Mussolini’s Rituals


‘Mussolini thought the Italians needed to be hardened, and he launched what he called an anti-bourgeois campaign. And among the things he banned, or tried to ban, anyway, was people shouldn’t shake hands, they should give the Roman salute, you know, raising their arm and their hand up in the air. […]

[A] man named Achille Starace, was kind of his circus master, who kept coming up with these ideas of rituals, mass rituals and other kinds of rites that he thought would make the Italians ever more devoted to their duce, which is the kind of Latiny term of leader that the Italians used to refer to Mussolini.

In fact, Mussolini required being referred to as DUCE, D-U-C-E,[1] it’s spelled, and it had to be written in capitals in the newspapers by the 1930s. It couldn’t just be written in the normal way.’

– Kertzer, D. (April 24, 2015) ‘Pope And Mussolini’ Tells The ‘Secret History’ Of Fascism And The Church. NPR.


[1] duce; ‘leader’ from Latin duco, meaning ‘I lead’. E.g. Il DUCE ha sempre ragione; ‘the leader is always right’.

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IKEA Effect


People attach greater value to things they have made themselves than if the very same product was produced by someone else. This cognitive bias is known as the IKEA effect.

Creating something yourself boosts people’s feelings of pride and competence, and has the added effect of showing off their competence to others. This can lead to an overly subjective view of a project.

Chandler: [Rips his jacket on the large wooden tv unit.] Wow! That ripped! That ripped real nice!
Joey: How many times I have to tell you! You, turn and slide! You know, turn and slide.
Chandler: Oh you don’t turn and slide, you throw it out! I’m tired of having to get a tetanus shot every time I get dressed!
Joey: Well, we’re not throwing it out! I built this thing with my own hands!
Friends (1997) Season 4, Episode 2; “The One with the Cat” [No. 75]

II Samuel 6:6-8


6 And when they came to Nachon’s threshingfloor, Uzzah put forth his hand to the ark of God, and took hold of it; for the oxen shook it.

7 And the anger of the LORD was kindled against Uzzah; and God smote him there for his error; and there he died by the ark of God.

8 And David was displeased, because the LORD had made a breach upon Uzzah: and he called the name of the place Perezuzzah to this day.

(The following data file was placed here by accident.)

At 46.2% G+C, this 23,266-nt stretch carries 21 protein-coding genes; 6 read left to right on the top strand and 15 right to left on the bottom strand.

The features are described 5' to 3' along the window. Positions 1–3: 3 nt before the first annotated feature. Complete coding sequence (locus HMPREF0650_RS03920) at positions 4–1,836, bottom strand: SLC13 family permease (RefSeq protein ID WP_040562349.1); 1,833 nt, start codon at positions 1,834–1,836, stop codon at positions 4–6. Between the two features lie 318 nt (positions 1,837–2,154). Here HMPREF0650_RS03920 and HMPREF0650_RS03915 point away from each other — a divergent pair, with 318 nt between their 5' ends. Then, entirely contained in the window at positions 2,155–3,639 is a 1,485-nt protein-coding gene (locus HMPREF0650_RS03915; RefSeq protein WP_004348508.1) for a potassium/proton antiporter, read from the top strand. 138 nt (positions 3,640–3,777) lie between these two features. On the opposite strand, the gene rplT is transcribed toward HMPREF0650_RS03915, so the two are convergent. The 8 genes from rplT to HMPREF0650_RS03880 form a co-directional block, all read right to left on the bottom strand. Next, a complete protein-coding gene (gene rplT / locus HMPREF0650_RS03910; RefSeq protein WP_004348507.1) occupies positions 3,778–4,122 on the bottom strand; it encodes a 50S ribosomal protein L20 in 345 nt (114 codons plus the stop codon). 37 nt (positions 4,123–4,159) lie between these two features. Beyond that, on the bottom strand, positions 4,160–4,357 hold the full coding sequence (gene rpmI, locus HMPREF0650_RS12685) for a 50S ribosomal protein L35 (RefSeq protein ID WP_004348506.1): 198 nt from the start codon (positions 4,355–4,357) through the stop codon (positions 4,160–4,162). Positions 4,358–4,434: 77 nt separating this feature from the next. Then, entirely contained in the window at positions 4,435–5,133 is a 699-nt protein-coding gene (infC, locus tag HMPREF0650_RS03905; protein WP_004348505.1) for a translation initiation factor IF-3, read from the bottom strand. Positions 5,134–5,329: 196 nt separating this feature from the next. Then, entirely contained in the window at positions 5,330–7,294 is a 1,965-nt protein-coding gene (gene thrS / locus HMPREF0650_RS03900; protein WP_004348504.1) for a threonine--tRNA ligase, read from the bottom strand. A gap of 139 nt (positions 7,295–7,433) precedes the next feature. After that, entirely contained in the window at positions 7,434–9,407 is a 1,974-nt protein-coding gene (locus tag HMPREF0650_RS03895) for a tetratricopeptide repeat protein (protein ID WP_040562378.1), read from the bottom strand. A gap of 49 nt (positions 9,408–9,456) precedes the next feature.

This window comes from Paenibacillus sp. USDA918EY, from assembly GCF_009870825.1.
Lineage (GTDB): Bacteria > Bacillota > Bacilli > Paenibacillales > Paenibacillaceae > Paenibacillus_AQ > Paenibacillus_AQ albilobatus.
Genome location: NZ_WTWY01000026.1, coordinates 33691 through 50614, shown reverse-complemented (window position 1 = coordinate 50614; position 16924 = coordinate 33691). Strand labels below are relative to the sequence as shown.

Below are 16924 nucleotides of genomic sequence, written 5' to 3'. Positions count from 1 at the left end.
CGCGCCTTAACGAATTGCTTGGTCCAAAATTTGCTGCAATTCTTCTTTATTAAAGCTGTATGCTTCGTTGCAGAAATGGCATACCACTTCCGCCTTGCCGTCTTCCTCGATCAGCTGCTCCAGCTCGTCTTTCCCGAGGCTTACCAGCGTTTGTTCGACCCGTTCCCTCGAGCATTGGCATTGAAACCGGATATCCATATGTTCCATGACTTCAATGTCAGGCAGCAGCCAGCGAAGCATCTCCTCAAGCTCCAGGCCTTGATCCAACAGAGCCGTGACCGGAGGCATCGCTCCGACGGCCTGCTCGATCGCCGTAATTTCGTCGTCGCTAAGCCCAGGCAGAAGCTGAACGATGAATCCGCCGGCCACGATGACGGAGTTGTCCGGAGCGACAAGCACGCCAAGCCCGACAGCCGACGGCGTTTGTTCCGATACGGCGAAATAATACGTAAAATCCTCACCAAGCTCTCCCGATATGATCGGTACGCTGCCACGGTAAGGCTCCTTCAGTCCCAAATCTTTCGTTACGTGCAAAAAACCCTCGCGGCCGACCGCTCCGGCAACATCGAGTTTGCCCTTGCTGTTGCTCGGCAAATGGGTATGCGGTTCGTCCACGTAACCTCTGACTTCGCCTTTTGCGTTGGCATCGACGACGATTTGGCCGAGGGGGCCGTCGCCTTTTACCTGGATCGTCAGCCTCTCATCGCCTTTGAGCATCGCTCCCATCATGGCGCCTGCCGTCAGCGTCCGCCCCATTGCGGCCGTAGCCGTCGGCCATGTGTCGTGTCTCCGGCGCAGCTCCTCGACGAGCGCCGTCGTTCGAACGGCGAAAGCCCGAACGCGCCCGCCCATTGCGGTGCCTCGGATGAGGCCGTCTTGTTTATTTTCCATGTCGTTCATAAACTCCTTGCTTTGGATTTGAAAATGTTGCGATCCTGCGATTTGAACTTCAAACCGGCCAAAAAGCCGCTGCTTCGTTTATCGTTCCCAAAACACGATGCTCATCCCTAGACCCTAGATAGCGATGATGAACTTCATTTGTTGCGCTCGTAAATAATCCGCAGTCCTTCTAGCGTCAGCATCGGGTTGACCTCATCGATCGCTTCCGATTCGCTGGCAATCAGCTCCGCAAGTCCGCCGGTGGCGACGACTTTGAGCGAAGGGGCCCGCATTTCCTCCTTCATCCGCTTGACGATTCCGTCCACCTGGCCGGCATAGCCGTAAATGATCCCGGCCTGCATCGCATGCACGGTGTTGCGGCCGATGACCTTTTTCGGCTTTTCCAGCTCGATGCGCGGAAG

See other: Often Ignored Bible Verses

Hitchens’ Razor


Hitchens’ razor is an epistemological rule of thumb which asserts that any person who makes a claim about ‘the way the world is’ takes on the burden of proof for proving it is so.

The razor is usually formulated as follows:

What can be asserted without evidence can be dismissed without evidence.

It is a translation of the Latin proverb Quod gratis asseritur, gratis negatur (What is freely asserted is freely deserted). Near the end of the 20th century, the razor was revived and popularised by the British-Amercian journalist and author Christopher Hitchens, hence its modern name.

Los Caprichos No. 43


The Sleep of Reason Produces Monsters is an etching by the Spanish painter and printmaker Francisco Goya. Created between 1797 and 1799, it is the 43rd of 80 etchings making up the suite of satires Los Caprichos.

The full epigraph for capricho No. 43 reads:

“Fantasy abandoned by reason produces impossible monsters: united with her (reason) , she (fantasy) is the mother of the arts and the origin of their marvels.”

Cows, Kaiser Wilhelm and Daylight Saving Time


Billions of people around the world experience general fatigue all day after losing an hour of sleep to daylight saving time. For years, conventional wisdom has been that it benefits one particular group: farmers, but that’s not actually true. There are no farming activities that benefit from daylight saving.

‘Of course daylight saving doesn’t benefit farmers, cows don’t care what time it is, because they’re cows, and cows are idiots.[1] So if it’s not for them, who is it for?

The modern daylight saving was introduced during the first world war as a fuel saving measure by the Germans. – That’s right, you lost an hour of sleep this morning thanks to Kaiser Wilhelm!

And while back then, daylight saving may indeed have saved fuel, in the modern era, energy consumption is a little more complicated. In fact, when Indiana adopted daylight saving in 2006, guess what happened: the data shows that daylight saving actually led to a 1% overall rise in residential electricity.

Of course it did, because switching on a lamp an hour later in the summer doesn’t really matter when you’re blasting an air conditioner and staying up all night psychotically scrolling through instagrams of your ex’s honeymoon to Morocco.

But that’s not to say daylight saving doesn’t have any effects at all. Studies show there is an increase of car accidents and work-related injuries the week after the time change. – That’s right, what you lose in sleep, you gain in mortal danger.

Despite all this, 70 countries around the world still observe daylight saving and yet by going by local news reports, none of them could tell you why. […]

So if it doesn’t benefit our energy bill, our health or our stupid, stupid cows, it has to make you wonder: daylight saving time, how is this still a thing?’

– Oliver. J. et. al. (2015, March 8) Daylight Saving Time – How Is This Still A Thing?: Last Week Tonight with John Oliver (HBO)


[1] The authors would like to underline they do not endorse the view that all cows are idiots. A 2004 study by Cambridge University researchers revealed cows have “eureka” moments, taking pleasure in their own learning achievements. When the cows made improvements in learning, they showed emotional and behavioral reactions that indicated excitement.